Remove the neck and giblets (heart, gizzard, liver). Use the heart and gizzard for making stock for the stuffing. The neck can be cooked alongside the turkey or saved for turkey soup. Or all of the giblets can be used for making giblet gravy.

Step Two

Preheat the oven to 400 degrees F.

Step Three

Wash out the turkey with water. Pull out any remaining feather stubs in the turkey skin. Pat the turkey dry with paper towels. Lather the inside of the cavity with the juice of half a lemon. Take a small handful of salt and rub all over the inside of the turkey.

Step Four

For flavor, put in inside the turkey, a bunch of parsley, a couple of carrots, and some tops and bottoms of celery. You may need to cap the body cavity with some aluminum foil so that the stuffing doesn’t easily fall out. Close up the turkey cavity with either string (not nylon string!) or metal skewers. Make sure that the turkey’s legs are tied together, held close to the body, and tie a string around the turkey body to hold the wings in close.

Step Five

Rub either melted butter all over the outside of the turkey. Sprinkle salt generously all over the outside of the turkey (or have had it soaking in salt-water brine before starting this process). Sprinkle pepper over the turkey.


Step Six

Place turkey BREAST DOWN on the bottom of a rack over a sturdy roasting pan big enough to catch all the drippings. This is the main difference between the way mom makes turkey and everyone else. Cooking the turkey breast down means the skin over the breast will not get so brown. However, all of the juices from the cooking turkey will fall down into the breast while cooking. And the resulting bird will have the most succulent turkey breast imaginable.

Add several sprigs of fresh (if possible) thyme and rosemary to the outside of the turkey.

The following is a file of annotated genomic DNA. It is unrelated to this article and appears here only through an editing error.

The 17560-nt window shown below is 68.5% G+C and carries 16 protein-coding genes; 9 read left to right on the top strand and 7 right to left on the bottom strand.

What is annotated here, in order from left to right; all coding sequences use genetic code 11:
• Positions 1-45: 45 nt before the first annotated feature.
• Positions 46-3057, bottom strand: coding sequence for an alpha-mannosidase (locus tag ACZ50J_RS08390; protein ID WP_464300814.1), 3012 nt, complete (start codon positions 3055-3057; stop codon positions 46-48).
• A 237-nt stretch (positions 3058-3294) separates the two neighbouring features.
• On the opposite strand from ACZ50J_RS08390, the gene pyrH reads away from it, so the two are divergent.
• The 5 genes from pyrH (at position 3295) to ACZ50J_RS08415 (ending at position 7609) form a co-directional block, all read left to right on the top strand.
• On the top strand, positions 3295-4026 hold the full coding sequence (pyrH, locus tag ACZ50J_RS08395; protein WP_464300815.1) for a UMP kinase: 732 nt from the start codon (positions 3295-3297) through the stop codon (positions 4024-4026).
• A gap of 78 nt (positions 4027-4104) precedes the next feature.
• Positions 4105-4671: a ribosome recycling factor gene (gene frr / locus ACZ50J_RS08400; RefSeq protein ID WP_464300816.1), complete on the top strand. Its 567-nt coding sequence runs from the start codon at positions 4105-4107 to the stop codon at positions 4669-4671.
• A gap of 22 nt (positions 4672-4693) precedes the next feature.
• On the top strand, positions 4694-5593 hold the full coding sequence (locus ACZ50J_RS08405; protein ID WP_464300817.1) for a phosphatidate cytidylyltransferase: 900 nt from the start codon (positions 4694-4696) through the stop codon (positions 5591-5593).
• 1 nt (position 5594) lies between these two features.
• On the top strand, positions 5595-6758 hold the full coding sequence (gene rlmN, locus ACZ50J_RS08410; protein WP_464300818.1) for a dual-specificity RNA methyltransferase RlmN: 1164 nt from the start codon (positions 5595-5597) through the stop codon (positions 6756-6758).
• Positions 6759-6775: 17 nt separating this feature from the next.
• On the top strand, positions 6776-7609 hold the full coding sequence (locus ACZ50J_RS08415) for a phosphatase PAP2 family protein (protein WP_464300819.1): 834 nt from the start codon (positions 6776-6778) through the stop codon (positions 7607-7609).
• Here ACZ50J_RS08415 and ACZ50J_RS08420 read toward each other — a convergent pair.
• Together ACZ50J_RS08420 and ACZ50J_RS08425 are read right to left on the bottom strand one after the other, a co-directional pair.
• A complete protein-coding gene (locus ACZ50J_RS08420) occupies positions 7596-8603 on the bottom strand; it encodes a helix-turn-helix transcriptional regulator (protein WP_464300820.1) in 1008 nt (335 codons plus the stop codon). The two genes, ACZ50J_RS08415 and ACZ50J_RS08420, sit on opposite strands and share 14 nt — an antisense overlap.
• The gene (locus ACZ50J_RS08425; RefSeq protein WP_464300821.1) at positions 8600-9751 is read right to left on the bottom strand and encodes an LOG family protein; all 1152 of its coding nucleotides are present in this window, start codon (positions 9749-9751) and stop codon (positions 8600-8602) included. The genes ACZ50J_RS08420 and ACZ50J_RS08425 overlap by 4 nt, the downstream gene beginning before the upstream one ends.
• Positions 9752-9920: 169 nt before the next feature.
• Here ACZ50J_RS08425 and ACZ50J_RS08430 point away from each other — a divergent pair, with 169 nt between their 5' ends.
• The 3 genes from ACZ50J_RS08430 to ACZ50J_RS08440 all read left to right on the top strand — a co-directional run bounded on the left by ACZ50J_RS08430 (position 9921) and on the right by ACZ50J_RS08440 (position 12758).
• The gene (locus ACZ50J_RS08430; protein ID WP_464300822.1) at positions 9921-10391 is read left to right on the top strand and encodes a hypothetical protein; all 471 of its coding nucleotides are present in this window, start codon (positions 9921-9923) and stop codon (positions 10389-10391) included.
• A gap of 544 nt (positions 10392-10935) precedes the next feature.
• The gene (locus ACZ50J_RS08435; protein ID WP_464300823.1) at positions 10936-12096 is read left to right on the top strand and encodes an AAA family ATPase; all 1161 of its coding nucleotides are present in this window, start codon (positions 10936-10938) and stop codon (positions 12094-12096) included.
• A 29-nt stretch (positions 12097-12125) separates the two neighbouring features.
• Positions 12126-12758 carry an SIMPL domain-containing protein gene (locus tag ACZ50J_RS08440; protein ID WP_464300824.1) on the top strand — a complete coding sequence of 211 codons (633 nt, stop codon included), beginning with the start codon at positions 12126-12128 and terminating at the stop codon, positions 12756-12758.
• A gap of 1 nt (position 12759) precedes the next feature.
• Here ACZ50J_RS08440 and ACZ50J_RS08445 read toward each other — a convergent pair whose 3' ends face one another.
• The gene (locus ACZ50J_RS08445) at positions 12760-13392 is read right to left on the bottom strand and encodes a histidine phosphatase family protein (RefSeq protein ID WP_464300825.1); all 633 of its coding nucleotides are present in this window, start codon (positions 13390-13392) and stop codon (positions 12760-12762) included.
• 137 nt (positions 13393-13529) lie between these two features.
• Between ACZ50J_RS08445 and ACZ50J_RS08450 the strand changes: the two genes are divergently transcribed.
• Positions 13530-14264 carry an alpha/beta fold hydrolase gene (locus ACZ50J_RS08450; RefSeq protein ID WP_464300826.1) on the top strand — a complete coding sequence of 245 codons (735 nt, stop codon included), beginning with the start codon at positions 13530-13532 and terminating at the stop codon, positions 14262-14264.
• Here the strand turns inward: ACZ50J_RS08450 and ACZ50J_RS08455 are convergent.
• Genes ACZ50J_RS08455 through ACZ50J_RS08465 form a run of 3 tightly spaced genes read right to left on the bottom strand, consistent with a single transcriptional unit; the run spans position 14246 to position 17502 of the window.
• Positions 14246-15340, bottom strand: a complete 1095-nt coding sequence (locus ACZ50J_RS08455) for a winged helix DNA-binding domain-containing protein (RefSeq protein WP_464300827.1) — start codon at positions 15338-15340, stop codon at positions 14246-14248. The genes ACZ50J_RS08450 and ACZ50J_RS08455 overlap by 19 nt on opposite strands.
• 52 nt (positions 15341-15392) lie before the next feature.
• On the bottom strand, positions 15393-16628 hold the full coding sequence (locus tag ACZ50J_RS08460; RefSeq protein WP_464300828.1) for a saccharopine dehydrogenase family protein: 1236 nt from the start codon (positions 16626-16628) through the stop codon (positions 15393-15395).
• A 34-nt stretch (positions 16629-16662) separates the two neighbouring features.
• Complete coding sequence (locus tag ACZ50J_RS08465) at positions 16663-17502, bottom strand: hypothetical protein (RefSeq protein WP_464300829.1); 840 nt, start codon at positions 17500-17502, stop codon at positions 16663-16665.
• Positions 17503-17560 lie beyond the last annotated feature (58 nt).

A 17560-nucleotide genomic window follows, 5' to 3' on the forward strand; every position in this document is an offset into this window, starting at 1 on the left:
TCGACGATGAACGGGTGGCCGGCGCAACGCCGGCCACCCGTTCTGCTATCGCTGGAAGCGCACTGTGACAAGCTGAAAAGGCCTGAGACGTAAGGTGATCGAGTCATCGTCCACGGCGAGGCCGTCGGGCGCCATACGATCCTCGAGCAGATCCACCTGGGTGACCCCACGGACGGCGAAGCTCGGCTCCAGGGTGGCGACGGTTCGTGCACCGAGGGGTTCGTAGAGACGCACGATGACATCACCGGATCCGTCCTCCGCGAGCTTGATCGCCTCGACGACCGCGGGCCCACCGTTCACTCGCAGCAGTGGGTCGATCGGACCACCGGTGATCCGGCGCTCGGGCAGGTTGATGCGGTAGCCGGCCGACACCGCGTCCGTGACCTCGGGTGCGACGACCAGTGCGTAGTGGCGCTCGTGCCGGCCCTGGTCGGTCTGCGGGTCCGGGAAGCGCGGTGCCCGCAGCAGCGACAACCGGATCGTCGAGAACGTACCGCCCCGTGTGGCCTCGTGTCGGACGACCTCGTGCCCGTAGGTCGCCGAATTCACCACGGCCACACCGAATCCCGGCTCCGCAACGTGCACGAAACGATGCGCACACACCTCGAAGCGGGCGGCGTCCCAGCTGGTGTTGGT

Step Seven

Chop up the turkey giblets (gizzard, heart). Put into a small saucepan, cover with water, add salt. Bring to simmer for an hour or so to help make stock for the stuffing.

Step Eight

Put the turkey in the oven. Check the cooking directions on the turkey packaging. Gourmet turkeys often don’t take as long to cook. With the turkeys mom gets, she recommends cooking time of about 15 minutes for every pound. For the 15 lb. turkey, start the cooking at 400 F for the first 1/2 hour. Then reduce the heat to 350 F for the next 2 hours. Then reduce the heat further to 225 F for the next hour to hour and a half.

If you want the breast to be browned as well, you can turn the bird over so that the breast is on top, and put it in a 500°F oven or under the broiler for 4-5 minutes, just enough to brown the breast. Note that if you do this, you will have a higher risk of overcooking the turkey breast.

Start taking temperature readings with a meat thermometer, inserted deep into the thickest part of the turkey breast and thigh, an hour before the turkey should be done. You want a resulting temperature of 175°F for the dark meat (thighs and legs) and 165°F for the white meat (breast). The temperature of the bird will continue to rise once you take it out of the oven, so take it out when the temperature reading for the thigh is 170°F, and for the breast 160°F. If you don’t have a meat thermometer, spear the breast with a knife. The turkey juices should be clear, not pink.

Step Nine 

Once you remove the turkey from the oven, let it rest for 15-20 minutes. Turn the turkey breast side up to carve it.

kristin-emery-family-and-friends

Once again remember the point of the day is to enjoy and be thankful for your  family, friends, and the amazing food prepared.

About Stacy Moran: 

Stacy  was born in West Virginia but now finds herself living in Texas. She has loved writing since she wrote her first book in the first grade, The Land Without Rules. Her mother will tell you it was a brilliant piece of literature.

An author of several genres, she prefers to combine the mainstream genres of paranormal and gothic romance with elements of erotic, mythology and fantasy.

Her most recent works include, Blood Myth (The Myth Series), Sekhmet’s Revenge, The Lotus, and a series of erotic shorts,  Temptation Tuesdays. You can find her books on Amazon.

SAM

Readers can find Stacy online at her official website, at her blog, and on Facebook. 

Official Site of Stacy A. Moran

A New Journal Blog